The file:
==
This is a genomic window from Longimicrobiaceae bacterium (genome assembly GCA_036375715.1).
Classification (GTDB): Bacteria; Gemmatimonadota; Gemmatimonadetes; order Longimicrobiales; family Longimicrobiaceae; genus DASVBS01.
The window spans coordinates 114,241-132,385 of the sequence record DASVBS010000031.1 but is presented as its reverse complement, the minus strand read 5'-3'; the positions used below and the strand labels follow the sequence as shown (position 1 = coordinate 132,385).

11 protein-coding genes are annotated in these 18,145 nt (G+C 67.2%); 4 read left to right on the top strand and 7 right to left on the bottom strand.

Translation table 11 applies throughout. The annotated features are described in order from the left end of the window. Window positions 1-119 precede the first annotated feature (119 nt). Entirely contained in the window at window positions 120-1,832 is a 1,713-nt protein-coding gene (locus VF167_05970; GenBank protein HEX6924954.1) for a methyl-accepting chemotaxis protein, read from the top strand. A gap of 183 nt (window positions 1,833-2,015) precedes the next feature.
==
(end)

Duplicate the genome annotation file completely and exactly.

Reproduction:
This is a genomic window from Longimicrobiaceae bacterium (genome assembly GCA_036375715.1).
Classification (GTDB): Bacteria; Gemmatimonadota; Gemmatimonadetes; order Longimicrobiales; family Longimicrobiaceae; genus DASVBS01.
The window spans coordinates 114,241-132,385 of the sequence record DASVBS010000031.1 but is presented as its reverse complement, the minus strand read 5'-3'; the positions used below and the strand labels follow the sequence as shown (position 1 = coordinate 132,385).

11 protein-coding genes are annotated in these 18,145 nt (G+C 67.2%); 4 read left to right on the top strand and 7 right to left on the bottom strand.

Translation table 11 applies throughout. The annotated features are described in order from the left end of the window. Window positions 1-119 precede the first annotated feature (119 nt). Entirely contained in the window at window positions 120-1,832 is a 1,713-nt protein-coding gene (locus VF167_05970; GenBank protein HEX6924954.1) for a methyl-accepting chemotaxis protein, read from the top strand. A gap of 183 nt (window positions 1,833-2,015) precedes the next feature.